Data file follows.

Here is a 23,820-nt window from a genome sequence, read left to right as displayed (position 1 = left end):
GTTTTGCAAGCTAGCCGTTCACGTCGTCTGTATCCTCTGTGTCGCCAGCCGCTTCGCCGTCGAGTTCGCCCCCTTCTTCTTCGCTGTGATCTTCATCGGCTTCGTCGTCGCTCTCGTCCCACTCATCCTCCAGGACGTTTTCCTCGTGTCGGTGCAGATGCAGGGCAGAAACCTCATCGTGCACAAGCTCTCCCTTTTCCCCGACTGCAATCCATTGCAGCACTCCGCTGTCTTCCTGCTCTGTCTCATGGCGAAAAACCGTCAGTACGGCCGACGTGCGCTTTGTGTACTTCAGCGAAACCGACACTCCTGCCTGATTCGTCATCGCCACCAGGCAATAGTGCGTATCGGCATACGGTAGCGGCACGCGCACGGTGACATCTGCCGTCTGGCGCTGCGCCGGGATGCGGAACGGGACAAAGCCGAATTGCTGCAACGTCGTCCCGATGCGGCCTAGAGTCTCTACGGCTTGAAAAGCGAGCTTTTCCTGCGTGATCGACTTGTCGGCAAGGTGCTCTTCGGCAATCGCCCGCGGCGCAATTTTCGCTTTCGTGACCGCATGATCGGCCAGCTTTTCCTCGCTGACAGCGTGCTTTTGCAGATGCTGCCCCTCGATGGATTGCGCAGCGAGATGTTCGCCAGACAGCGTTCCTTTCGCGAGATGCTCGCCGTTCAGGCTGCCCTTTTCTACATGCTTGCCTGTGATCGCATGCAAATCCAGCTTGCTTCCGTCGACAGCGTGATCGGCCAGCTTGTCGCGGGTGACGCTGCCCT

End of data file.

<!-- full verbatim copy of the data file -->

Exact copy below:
Here is a 23,820-nt window from a genome sequence, read left to right as displayed (position 1 = left end):
GTTTTGCAAGCTAGCCGTTCACGTCGTCTGTATCCTCTGTGTCGCCAGCCGCTTCGCCGTCGAGTTCGCCCCCTTCTTCTTCGCTGTGATCTTCATCGGCTTCGTCGTCGCTCTCGTCCCACTCATCCTCCAGGACGTTTTCCTCGTGTCGGTGCAGATGCAGGGCAGAAACCTCATCGTGCACAAGCTCTCCCTTTTCCCCGACTGCAATCCATTGCAGCACTCCGCTGTCTTCCTGCTCTGTCTCATGGCGAAAAACCGTCAGTACGGCCGACGTGCGCTTTGTGTACTTCAGCGAAACCGACACTCCTGCCTGATTCGTCATCGCCACCAGGCAATAGTGCGTATCGGCATACGGTAGCGGCACGCGCACGGTGACATCTGCCGTCTGGCGCTGCGCCGGGATGCGGAACGGGACAAAGCCGAATTGCTGCAACGTCGTCCCGATGCGGCCTAGAGTCTCTACGGCTTGAAAAGCGAGCTTTTCCTGCGTGATCGACTTGTCGGCAAGGTGCTCTTCGGCAATCGCCCGCGGCGCAATTTTCGCTTTCGTGACCGCATGATCGGCCAGCTTTTCCTCGCTGACAGCGTGCTTTTGCAGATGCTGCCCCTCGATGGATTGCGCAGCGAGATGTTCGCCAGACAGCGTTCCTTTCGCGAGATGCTCGCCGTTCAGGCTGCCCTTTTCTACATGCTTGCCTGTGATCGCATGCAAATCCAGCTTGCTTCCGTCGACAGCGTGATCGGCCAGCTTGTCGCGGGTGACGCTGCCCT